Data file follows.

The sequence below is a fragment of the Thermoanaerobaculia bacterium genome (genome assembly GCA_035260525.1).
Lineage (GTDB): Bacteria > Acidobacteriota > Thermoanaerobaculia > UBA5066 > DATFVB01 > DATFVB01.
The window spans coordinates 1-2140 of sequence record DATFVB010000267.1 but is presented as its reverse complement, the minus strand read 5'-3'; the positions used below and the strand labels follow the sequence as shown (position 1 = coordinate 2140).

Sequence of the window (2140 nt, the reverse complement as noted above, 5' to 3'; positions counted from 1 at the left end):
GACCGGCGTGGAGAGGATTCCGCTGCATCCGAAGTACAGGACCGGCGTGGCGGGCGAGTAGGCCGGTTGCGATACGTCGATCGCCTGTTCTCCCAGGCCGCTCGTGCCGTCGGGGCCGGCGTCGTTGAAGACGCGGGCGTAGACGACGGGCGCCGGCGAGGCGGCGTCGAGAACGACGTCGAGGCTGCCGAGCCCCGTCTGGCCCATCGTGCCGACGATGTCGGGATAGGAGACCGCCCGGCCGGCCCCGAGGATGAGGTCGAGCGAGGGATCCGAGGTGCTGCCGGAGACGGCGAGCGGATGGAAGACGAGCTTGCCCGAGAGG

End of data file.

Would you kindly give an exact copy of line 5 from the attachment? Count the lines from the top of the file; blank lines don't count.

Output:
GACCGGCGTGGAGAGGATTCCGCTGCATCCGAAGTACAGGACCGGCGTGGCGGGCGAGTAGGCCGGTTGCGATACGTCGATCGCCTGTTCTCCCAGGCCGCTCGTGCCGTCGGGGCCGGCGTCGTTGAAGACGCGGGCGTAGACGACGGGCGCCGGCGAGGCGGCGTCGAGAACGACGTCGAGGCTGCCGAGCCCCGTCTGGCCCATCGTGCCGACGATGTCGGGATAGGAGACCGCCCGGCCGGCCCCGAGGATGAGGTCGAGCGAGGGATCCGAGGTGCTGCCGGAGACGGCGAGCGGATGGAAGACGAGCTTGCCCGAGAGG